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RAND(3)                    Linux Programmer's Manual                   RAND(3)



NAME
       rand(1,3), rand_r, srand - pseudo-random number generator

SYNOPSIS
       #include <stdlib.h>

       int rand(1,3)(void);

       int rand_r(unsigned int *seedp);

       void srand(unsigned int seed);

DESCRIPTION
       The  rand(1,3)()  function  returns  a  pseudo-random  integer between 0 and
       RAND_MAX.

       The srand() function sets its argument as the seed for a  new  sequence
       of  pseudo-random  integers  to be returned by rand(1,3)().  These sequences
       are repeatable by calling srand() with the same seed value.

       If no seed value is provided,  the  rand(1,3)()  function  is  automatically
       seeded with a value of 1.

       The function rand(1,3)() is not reentrant or thread-safe, since it uses hid-
       den state that is modified on each call. This might just  be  the  seed
       value to be used by the next call, or it might be something more elabo-
       rate. In order to get reproducible behaviour in(1,8) a threaded application,
       this  state  must  be  made explicit. The function rand_r() is supplied
       with a pointer to an unsigned int, to be used as state.  This is a very
       small  amount  of  state, so this function will be a weak pseudo-random
       generator. Try drand48_r(3) instead.

RETURN VALUE
       The rand(1,3)()  and  rand_r()  functions  return  a  value  between  0  and
       RAND_MAX.  The srand() function returns no value.

EXAMPLE
       POSIX  1003.1-2003  gives the following example of an implementation of
       rand(1,3)() and srand(), possibly useful when one needs the same sequence on
       two different machines.

           static unsigned long next = 1;

           /* RAND_MAX assumed to be 32767 */
           int myrand(void) {
               next = next * 1103515245 + 12345;
               return((unsigned)(next/65536) % 32768);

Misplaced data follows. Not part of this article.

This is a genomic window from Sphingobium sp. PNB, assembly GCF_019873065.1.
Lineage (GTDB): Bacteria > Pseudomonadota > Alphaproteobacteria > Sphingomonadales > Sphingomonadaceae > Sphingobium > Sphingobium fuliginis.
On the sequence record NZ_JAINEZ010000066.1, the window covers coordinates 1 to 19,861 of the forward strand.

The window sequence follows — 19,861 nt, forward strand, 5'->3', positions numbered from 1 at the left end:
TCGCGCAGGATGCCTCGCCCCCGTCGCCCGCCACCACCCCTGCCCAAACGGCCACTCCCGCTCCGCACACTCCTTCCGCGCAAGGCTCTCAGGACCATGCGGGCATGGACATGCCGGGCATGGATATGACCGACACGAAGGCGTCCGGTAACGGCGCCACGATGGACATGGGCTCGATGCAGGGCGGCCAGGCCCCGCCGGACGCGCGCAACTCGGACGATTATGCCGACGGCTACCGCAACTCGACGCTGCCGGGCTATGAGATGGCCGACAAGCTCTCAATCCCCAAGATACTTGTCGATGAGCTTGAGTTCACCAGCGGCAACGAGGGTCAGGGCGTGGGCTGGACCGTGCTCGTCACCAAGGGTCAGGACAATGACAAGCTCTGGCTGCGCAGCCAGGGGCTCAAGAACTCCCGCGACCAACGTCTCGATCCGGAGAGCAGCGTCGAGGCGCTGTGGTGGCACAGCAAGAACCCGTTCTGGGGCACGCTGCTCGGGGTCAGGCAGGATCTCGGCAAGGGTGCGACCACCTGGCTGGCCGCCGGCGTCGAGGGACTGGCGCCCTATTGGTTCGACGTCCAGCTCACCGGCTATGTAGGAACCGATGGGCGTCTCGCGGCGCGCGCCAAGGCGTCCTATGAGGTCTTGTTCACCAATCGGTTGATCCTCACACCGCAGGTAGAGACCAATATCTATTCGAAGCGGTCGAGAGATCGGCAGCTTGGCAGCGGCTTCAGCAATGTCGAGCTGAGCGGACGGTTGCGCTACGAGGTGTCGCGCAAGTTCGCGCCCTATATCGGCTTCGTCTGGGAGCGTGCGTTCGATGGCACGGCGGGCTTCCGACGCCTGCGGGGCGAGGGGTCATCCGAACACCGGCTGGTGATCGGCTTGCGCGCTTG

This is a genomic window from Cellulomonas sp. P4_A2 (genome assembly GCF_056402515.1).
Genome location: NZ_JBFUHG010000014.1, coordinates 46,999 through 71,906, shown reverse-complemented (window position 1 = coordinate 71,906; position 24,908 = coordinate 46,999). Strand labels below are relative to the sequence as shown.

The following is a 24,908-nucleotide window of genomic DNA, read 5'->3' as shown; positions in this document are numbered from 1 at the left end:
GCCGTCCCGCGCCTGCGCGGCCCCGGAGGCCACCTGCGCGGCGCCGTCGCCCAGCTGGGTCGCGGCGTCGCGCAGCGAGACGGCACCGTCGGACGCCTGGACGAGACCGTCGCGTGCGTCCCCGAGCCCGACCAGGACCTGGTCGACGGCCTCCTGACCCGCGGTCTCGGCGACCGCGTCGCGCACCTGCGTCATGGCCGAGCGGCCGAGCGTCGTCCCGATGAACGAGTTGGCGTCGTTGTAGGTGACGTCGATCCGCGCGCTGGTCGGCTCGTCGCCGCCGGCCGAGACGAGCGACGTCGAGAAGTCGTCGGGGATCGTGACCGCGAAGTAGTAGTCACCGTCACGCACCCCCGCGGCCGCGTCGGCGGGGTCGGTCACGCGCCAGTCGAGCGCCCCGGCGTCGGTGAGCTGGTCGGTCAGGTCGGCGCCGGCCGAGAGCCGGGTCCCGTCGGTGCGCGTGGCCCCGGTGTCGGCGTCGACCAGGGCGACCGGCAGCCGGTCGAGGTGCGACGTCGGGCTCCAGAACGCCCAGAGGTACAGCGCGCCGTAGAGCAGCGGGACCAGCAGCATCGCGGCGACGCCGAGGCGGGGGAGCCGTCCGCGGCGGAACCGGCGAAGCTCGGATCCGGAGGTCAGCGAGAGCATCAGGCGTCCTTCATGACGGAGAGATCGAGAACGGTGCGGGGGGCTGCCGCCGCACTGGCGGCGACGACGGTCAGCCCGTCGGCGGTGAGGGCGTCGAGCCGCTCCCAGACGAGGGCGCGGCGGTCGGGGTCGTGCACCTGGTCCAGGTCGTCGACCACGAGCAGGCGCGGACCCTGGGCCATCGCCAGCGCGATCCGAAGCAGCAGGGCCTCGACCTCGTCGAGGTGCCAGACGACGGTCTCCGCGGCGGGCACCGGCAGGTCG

}

           void mysrand(unsigned seed) {
               next = seed;
           }

NOTES
       The  versions of rand(1,3)() and srand() in(1,8) the Linux C Library use the same
       random(3,4,6) number generator as random(3,4,6)() and srandom(), so  the  lower-order
       bits  should  be as random(3,4,6) as the higher-order bits.  However, on older
       rand(1,3)() implementations, and on  current  implementations  on  different
       systems,  the  lower-order  bits  are much less(1,3) random(3,4,6) than the higher-
       order bits.  Do not use this function in(1,8) applications  intended  to  be
       portable when good randomness is needed.

       FreeBSD adds a function

            void sranddev(void);

       that  initializes the seed for their bad random(3,4,6) generator rand(1,3)() with a
       value obtained from their good random(3,4,6) generator random(3,4,6)().  Strange.

       In Numerical Recipes in(1,8) C: The Art of Scientific Computing (William  H.
       Press, Brian P. Flannery, Saul A. Teukolsky, William T. Vetterling; New
       York: Cambridge University Press, 1992 (2nd ed., p. 277)), the  follow-
       ing comments are made:
              "If  you want to generate a random(3,4,6) integer between 1 and 10, you
              should always do it by using high-order bits, as in(1,8)

                     j=1+(int) (10.0*rand(1,3)()/(RAND_MAX+1.0));

              and never by anything resembling

                     j=1+(rand(1,3)() % 10);

              (which uses lower-order bits)."

       Random-number generation is a complex topic.  The Numerical Recipes  in(1,8)
       C  book (see reference above) provides an excellent discussion of prac-
       tical random-number generation issues in(1,8) Chapter 7 (Random Numbers).

       For a more theoretical discussion  which  also  covers  many  practical
       issues  in(1,8)  depth,  please  see Chapter 3 (Random Numbers) in(1,8) Donald E.
       Knuth's The Art of Computer Programming, volume 2 (Seminumerical  Algo-
       rithms),  2nd  ed.;  Reading,  Massachusetts: Addison-Wesley Publishing
       Company, 1981.

CONFORMING TO
       The functions rand(1,3)() and srand() conform to SVID 3, BSD 4.3, ISO  9899,
       POSIX 1003.1-2003.  The function rand_r() is from POSIX 1003.1-2003.

SEE ALSO
       drand48(3), random(3,4,6)(3)



                                  2003-11-15                           RAND(3)

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